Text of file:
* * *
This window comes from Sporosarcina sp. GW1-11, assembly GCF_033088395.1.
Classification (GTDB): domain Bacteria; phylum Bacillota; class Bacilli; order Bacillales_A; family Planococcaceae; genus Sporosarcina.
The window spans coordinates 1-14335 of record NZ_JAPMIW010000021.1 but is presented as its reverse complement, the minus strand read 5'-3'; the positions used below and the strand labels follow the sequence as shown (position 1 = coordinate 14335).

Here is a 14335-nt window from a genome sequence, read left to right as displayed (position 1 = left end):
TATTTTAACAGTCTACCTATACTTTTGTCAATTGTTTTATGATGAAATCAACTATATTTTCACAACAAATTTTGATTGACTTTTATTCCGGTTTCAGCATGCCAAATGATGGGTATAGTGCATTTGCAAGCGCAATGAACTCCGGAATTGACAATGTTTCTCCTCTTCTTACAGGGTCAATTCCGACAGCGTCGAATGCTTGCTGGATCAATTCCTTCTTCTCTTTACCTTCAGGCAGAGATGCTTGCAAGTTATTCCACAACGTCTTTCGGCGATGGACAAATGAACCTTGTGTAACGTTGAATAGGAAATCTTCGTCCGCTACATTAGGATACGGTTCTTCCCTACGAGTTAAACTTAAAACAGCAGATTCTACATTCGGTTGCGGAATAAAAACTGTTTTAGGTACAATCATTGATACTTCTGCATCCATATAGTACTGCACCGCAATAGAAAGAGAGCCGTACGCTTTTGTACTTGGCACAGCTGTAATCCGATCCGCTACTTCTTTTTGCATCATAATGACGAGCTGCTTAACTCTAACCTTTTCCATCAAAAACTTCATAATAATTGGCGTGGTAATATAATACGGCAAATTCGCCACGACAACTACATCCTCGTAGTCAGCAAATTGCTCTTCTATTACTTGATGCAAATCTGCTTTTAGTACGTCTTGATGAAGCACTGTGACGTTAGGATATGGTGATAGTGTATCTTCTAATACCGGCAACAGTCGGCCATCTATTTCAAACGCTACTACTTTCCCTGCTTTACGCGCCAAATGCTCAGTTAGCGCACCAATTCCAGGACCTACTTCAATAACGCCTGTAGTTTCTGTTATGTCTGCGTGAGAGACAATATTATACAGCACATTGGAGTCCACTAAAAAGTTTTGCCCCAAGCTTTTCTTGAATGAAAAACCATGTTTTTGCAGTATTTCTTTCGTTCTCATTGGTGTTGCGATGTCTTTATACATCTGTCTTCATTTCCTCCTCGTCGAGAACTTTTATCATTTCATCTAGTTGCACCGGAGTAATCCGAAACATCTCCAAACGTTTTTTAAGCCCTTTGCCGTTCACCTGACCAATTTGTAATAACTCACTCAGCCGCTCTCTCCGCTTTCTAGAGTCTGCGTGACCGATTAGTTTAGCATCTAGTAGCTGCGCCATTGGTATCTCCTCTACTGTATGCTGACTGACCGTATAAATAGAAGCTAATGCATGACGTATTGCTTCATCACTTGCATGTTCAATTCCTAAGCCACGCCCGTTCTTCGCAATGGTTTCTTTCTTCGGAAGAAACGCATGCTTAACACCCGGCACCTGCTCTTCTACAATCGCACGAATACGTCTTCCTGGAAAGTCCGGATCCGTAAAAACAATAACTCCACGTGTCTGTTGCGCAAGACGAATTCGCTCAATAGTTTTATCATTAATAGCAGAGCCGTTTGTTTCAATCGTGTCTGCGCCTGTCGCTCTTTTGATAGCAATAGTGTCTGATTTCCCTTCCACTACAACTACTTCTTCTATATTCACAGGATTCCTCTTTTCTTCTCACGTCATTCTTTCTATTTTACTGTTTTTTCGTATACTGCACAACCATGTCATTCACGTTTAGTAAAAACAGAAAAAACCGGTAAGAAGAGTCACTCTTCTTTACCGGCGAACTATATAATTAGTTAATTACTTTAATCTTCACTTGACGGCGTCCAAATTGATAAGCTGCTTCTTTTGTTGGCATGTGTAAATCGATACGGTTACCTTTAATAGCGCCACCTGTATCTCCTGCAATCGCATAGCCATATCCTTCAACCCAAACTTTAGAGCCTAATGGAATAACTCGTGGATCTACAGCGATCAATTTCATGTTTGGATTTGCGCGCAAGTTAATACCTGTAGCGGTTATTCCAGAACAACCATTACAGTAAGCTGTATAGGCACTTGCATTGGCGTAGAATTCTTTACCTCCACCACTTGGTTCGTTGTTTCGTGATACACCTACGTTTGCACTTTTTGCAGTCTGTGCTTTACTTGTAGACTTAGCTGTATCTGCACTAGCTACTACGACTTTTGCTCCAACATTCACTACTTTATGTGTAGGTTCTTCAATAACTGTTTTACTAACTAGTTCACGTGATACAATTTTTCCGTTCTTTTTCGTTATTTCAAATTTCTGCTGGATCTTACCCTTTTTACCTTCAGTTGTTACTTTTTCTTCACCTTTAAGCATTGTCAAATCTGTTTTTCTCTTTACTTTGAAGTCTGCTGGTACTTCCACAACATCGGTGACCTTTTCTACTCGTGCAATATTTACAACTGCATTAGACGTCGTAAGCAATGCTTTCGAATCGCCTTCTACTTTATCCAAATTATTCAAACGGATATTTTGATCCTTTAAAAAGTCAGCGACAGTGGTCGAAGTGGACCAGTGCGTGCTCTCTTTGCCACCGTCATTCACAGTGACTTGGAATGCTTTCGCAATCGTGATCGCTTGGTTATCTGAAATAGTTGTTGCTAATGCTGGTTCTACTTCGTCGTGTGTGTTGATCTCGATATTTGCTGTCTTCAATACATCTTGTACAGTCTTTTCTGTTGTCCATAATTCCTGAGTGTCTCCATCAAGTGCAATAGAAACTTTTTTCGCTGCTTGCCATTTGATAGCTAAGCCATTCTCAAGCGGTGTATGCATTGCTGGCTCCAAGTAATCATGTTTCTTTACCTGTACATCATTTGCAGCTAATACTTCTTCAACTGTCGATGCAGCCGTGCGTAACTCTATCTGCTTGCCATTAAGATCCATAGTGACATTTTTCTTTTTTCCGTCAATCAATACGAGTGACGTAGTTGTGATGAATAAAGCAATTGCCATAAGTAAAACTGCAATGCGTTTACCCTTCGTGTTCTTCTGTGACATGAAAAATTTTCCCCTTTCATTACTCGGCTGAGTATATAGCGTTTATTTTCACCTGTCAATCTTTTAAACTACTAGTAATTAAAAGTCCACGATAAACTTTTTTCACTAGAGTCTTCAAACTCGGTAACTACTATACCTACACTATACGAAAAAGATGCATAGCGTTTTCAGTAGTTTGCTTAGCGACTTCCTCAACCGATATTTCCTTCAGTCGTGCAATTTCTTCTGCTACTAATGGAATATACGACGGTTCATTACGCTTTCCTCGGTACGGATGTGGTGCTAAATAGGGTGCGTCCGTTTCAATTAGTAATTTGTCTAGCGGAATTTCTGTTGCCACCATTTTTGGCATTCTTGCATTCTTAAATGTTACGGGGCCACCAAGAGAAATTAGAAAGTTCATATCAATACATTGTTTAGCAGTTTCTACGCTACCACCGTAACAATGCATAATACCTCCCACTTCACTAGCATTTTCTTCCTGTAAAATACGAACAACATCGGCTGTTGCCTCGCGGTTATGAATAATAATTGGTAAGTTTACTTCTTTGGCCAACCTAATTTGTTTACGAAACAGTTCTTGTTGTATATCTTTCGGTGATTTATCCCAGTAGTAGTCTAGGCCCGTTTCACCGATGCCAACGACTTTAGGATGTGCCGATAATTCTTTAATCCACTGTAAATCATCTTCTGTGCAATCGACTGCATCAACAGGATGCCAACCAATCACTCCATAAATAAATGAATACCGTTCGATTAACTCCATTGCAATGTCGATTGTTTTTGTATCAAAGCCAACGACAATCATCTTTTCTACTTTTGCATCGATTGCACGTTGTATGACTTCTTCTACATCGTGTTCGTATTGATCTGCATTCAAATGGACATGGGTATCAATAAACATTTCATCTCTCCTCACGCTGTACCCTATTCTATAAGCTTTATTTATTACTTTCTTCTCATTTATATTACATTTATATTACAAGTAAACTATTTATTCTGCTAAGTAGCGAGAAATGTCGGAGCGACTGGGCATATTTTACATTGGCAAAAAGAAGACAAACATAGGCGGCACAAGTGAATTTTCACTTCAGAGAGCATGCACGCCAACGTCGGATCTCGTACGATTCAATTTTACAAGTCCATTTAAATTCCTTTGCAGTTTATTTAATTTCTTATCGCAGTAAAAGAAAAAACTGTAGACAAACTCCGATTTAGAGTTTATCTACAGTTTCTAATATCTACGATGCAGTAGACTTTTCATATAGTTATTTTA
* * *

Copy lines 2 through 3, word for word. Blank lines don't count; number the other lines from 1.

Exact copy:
Classification (GTDB): domain Bacteria; phylum Bacillota; class Bacilli; order Bacillales_A; family Planococcaceae; genus Sporosarcina.
The window spans coordinates 1-14335 of record NZ_JAPMIW010000021.1 but is presented as its reverse complement, the minus strand read 5'-3'; the positions used below and the strand labels follow the sequence as shown (position 1 = coordinate 14335).